Commercial brokers recount these tales in South Florida, a market with high demand for warehouses but not enough industrial-zoned land for new development. Industrial experts must turn to creative problem-solving, as a reluctance to visit brick-and-mortar stores has led to a boom in online shopping and a burgeoning need to store appliances, food and other goods.

Miami-Dade County may only have about 500 acres of developable industrial land left, mostly controlled by institutional developers and real estate investment trusts. New, desirable, Class A warehouses take up about 10 acres each, said Jonathan Kingsley, an executive managing director at Colliers International’s local office.

That available land translates to 9 million square feet of warehouse space in a year that Amazon has leased or bought about 2 million square feet and Home Depot has leased another 1.1 million square feet, said Steve Medwin, Newmark’s executive managing director and co-lead of the South Florida Industrial Services division. E-commerce companies want warehouses as large as 100,000 square feet with 32-foot-high clear ceilings.

The land constraint worsens northward: Broward County might only have about 400 acres of developable land left, and Palm Beach County might have 250 acres, Medwin said.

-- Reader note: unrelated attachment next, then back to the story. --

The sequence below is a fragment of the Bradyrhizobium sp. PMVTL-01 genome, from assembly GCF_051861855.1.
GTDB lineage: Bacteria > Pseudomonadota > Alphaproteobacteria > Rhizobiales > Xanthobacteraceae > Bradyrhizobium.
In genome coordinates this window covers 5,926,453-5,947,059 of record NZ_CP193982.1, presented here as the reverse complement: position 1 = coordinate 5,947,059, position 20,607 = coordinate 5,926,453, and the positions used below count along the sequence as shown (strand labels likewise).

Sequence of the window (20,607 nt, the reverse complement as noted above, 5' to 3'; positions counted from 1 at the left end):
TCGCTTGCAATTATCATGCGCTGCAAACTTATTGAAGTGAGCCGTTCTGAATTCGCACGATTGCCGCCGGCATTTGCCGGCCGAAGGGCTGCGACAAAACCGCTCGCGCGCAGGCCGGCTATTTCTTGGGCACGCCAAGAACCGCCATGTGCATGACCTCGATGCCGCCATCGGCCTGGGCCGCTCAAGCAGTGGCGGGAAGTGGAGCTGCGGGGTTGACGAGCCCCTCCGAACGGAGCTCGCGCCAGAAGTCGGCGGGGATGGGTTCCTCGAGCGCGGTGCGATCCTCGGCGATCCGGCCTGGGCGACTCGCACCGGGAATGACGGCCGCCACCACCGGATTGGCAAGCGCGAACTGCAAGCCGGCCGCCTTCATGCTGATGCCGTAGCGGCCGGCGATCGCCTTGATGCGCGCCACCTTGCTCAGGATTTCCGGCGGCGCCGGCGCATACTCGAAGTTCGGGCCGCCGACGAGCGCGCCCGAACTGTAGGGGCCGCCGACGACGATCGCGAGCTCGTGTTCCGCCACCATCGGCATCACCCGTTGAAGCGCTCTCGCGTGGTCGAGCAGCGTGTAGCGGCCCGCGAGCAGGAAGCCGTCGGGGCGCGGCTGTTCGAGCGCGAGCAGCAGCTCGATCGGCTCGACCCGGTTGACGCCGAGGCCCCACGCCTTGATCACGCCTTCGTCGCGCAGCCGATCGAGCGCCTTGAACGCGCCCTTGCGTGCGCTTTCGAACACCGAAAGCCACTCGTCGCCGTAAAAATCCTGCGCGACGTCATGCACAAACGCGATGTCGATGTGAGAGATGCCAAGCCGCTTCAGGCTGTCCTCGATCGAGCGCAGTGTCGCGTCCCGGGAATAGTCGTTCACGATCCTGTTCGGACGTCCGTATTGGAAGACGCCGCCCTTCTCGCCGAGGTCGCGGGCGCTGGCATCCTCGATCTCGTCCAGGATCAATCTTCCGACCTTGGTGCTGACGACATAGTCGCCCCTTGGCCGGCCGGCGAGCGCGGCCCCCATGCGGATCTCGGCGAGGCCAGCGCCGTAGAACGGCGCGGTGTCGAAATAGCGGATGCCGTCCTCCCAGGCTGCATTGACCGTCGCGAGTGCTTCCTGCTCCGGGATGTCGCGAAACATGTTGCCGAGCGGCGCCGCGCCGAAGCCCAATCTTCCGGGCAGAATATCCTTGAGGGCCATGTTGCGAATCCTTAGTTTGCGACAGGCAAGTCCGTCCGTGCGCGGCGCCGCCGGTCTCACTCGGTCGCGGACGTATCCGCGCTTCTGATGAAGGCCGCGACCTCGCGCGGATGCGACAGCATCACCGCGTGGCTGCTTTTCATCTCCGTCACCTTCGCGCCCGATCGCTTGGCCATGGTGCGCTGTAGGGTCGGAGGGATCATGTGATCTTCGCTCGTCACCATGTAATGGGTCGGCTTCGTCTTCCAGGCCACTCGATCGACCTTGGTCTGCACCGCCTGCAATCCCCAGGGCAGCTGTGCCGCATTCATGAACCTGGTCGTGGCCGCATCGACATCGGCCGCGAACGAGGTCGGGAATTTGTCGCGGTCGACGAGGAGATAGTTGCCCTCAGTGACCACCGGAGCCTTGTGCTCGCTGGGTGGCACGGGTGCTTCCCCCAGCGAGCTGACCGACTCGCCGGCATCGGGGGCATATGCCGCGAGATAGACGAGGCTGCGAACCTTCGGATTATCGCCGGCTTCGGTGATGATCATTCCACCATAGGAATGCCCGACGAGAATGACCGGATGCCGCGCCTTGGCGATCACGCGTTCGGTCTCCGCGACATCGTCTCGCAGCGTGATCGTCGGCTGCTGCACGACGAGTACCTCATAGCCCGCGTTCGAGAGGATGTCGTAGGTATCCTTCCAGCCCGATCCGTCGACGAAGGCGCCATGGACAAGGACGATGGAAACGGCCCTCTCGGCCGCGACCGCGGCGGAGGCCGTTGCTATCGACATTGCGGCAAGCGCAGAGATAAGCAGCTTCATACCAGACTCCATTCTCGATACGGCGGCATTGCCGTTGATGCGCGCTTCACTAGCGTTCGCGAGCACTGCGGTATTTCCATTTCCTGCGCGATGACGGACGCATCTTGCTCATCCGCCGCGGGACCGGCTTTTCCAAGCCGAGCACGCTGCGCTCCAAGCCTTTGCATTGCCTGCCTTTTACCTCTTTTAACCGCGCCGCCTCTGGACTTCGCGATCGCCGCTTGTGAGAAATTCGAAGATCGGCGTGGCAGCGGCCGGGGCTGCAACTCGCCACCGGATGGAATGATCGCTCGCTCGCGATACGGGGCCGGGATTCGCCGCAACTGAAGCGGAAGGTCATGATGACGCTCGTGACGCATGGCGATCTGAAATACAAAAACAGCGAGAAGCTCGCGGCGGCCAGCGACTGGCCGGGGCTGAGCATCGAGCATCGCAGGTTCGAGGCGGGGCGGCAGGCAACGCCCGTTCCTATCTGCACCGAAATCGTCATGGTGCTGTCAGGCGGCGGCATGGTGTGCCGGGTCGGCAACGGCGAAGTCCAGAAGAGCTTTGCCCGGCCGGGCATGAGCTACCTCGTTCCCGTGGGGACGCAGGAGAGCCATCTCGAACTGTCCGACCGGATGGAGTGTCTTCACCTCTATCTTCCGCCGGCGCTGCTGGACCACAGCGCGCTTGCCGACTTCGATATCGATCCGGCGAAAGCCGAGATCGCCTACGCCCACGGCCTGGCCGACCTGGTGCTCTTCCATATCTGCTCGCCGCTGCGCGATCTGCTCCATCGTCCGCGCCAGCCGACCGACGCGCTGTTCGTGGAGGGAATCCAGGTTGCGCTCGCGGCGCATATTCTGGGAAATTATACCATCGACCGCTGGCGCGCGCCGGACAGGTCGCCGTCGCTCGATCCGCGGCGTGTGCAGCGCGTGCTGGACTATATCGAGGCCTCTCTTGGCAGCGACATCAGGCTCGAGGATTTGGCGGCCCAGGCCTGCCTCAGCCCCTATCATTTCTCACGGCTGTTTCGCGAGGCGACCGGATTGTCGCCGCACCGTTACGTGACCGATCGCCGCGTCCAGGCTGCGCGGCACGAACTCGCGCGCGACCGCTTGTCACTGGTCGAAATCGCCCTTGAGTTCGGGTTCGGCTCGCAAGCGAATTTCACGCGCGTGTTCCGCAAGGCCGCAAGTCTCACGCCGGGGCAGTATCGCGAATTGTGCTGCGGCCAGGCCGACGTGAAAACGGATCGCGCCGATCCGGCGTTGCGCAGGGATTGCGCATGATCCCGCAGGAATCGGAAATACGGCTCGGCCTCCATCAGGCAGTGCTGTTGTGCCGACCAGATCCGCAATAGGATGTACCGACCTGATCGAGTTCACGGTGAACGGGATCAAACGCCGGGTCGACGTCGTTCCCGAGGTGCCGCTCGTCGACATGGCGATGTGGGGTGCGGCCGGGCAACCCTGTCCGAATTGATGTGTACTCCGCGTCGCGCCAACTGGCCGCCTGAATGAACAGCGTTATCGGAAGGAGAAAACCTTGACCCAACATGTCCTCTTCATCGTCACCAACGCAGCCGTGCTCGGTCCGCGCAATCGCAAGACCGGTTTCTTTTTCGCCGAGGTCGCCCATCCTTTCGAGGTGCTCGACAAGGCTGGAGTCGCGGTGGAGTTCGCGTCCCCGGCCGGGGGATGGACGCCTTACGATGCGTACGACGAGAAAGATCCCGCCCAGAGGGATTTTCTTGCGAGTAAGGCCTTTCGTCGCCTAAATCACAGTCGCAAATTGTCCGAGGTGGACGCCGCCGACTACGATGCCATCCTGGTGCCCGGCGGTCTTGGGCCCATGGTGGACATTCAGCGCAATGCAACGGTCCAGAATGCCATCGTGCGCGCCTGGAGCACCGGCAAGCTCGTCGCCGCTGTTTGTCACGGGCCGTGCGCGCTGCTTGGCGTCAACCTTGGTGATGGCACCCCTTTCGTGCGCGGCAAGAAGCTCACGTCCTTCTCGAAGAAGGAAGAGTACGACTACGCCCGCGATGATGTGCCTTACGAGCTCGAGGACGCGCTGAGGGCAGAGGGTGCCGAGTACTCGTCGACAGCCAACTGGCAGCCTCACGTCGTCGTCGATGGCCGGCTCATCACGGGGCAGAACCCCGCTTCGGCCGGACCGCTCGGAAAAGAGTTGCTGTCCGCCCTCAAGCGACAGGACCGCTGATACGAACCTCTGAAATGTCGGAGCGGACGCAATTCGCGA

South Florida’s land shortage puts it on par with the industrial markets of Los Angeles and Northern New Jersey. In Seattle and New York, developers take inspiration from Asia and plan for mega multistory warehouses, an asset that is still five to 10 years away in South Florida, brokers say.

Some real estate professionals see signs of a bubble in the nationwide industrial boom. According to real estate research firm Real Capital Analytics, values for industrial properties rose 8.5 percent in the past year, while retail real estate values fell 5.2 percent and offices stayed steady.

JLL’s third quarter report identified weakness in the South Florida market, ranking Miami-Dade and Broward counties No. 2 and 3 nationwide for the amount of industrial space that returned to the market year to date. Palm Beach County ranked No. 6. But brokers say that when tenants vacate an industrial space for larger and newer warehouses, it can take at least six months for a new tenant to move in. The brokers expect South Florida’s fourth quarter results to show high absorption rates from new move-ins.

Meanwhile, South Florida’s third quarter industrial vacancy rates were below 10 percent, according to JLL. Miami’s vacancy rate was 7.6 percent with an asking rent of $7.43 per square foot. Broward had a 9 percent vacancy rate and an $8.50 per square foot average asking rent. Palm Beach’s vacancy rate was 5.2 percent with an average asking rent of $9.40 per square foot. In the third quarter, almost 3 million square feet of industrial space was under construction in Miami, among 4.5 million square feet under construction in the tri-county area.

In the land of scarce land availability, developers and investors do what they can with what they have, said Medwin of Newmark.

Among the properties his team markets is 800,000 square feet of spec industrial space at Eastview Commerce Center at the southern half of the former Westview Country Club near Opa-locka.